Dig for victory – and survival
January 17, 2013 in Book Reviews
EMBARGOED until 0001 GMT on Thursday 17 January
By Paul Brown
In a warmer world all of us, especially city dwellers, have a lesson to learn from people in Eastern Europe who have for generations grown their own food for the sake of their own health and their society’s wellbeing.
LONDON, 17 January – The perception of Eastern Europe as backward because “poor urban peasants” need to avoid hunger and shortages by growing their own food on allotments and in gardens is a myth.
Academic research into how the world will feed itself faced with climate change and a growing population has found the pompous western Europeans can learn much from the “practical peasants of the east.”
Western European and North American societies, on this reading, are out of date and in danger of shortages of their own. They need to learn from the east about growing some of their own vegetables and fruit before transporting food long distances to feed cities becomes more expensive and leads to shortages.
In contrast to being a “survival strategy of the poor”, as the World Bank and others have claimed, the homegrown food networks of Eastern Europe were an important part of social cohesion and community.
Surveys showed that growers shared their produce and nurtured family and community bonds, and their food was valued for its better nutrition and taste.
In Western Europe, even after recent growth in the allotment movement, only 5-10% of people grow some of their own food. In the former Eastern bloc that figure is frequently more than 50% in many countries, maintaining a long tradition which pre-dates the Communist era.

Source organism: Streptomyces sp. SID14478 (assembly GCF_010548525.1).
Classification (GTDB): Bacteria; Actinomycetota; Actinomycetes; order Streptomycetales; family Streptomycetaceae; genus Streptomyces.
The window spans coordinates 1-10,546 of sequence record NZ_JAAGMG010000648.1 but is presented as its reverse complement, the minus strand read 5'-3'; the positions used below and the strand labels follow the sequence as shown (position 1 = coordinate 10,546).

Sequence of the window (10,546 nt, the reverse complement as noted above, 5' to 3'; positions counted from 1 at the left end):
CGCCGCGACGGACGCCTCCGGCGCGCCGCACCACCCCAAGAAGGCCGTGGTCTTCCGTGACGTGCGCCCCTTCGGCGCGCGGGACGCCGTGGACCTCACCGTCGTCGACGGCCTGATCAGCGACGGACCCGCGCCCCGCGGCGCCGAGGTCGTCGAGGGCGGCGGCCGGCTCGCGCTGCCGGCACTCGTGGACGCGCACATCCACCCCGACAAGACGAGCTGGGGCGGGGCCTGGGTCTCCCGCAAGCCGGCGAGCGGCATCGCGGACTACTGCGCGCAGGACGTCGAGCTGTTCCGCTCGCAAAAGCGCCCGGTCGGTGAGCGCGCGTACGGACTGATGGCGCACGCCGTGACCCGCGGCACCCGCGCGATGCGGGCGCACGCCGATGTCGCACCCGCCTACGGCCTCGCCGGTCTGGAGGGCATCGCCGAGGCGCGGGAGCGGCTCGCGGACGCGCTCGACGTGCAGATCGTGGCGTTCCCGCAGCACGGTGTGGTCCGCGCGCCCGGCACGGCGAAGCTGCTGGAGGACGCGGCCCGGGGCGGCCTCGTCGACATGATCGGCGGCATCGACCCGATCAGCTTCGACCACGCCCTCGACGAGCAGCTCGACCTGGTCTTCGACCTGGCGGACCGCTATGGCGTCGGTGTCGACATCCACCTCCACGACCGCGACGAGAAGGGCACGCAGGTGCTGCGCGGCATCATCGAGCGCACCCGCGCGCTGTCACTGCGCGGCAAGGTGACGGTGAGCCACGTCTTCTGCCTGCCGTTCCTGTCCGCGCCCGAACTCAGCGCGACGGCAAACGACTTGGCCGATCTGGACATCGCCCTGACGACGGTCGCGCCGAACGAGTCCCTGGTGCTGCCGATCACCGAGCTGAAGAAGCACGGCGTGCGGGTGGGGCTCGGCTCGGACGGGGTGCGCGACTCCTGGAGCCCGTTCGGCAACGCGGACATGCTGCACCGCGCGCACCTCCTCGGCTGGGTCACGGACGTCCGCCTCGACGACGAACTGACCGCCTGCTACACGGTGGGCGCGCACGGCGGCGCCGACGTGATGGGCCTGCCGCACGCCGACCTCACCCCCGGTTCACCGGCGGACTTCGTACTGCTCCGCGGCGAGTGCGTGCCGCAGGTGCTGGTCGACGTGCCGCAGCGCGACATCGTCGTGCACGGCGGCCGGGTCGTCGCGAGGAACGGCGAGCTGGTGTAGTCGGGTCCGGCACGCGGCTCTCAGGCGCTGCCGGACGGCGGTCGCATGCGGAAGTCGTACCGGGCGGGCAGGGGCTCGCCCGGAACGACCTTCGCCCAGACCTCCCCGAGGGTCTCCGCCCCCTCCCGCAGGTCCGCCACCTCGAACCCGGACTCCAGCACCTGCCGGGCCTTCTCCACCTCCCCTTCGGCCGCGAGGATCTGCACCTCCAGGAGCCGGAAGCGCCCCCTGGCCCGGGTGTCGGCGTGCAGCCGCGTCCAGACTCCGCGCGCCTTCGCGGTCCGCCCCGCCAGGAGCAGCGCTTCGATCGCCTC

The research appears in a new book, Atlas: Geography, Architecture and Change in an Interdependent World, part of the Interdependence Day project at the UK’s Open University.
The book examines how the world could change to cope with climate change and a shortage of resources. It looks particularly at cities and how they can survive in an era of change and ensure continued food supplies for ever-larger populations.
One chapter, by Petr Jehlicka and Joe Smith, looks specifically at the history of growing your own food in Russia and Eastern Europe and discovers that it was successful communities which provided its old cultural roots.
The practice continued and frequently expanded during the Soviet domination, frequently with official encouragement. But far from being the preserve of the peasantry, all classes of people were involved.
Across Eastern Europe hunger was not the primary motive. Researchers in a Slovak village found that a mixture of altruism and self-interest was involved, with mutual help and sharing of resources part of the movement.
“Home-grown food and drink (wine and fruit brandy) are shared with guests and friends and their consumption not only celebrates the relationship of hospitality, but serves as an opportunity to appreciate the time, effort and skills invested into the growing of crops and their preparation for consumption.
“Plot produce was considered more natural than food purchased in shops and possessed a distinct colour, specific texture and certain taste. It was an important reaffirmation of cultural identity.”
In Czech households surveys showed that the main reason for growing your own food was not financial. The most important motive was obtaining fresh food, the second was that it was a hobby, and the third was “more healthy food.”
Most of those who grew their own food were the more affluent families, although it was a popular hobby across all social classes, rich and poor. – Climate News Network
Atlas: Geography, Architecture and Change in an Interdependent World. Edited by Renata Tyszczuk, Joe Smith, Nigel Clark and Melissa Butcher. Published by Black Dog Publishing, £19.95 or $29.95.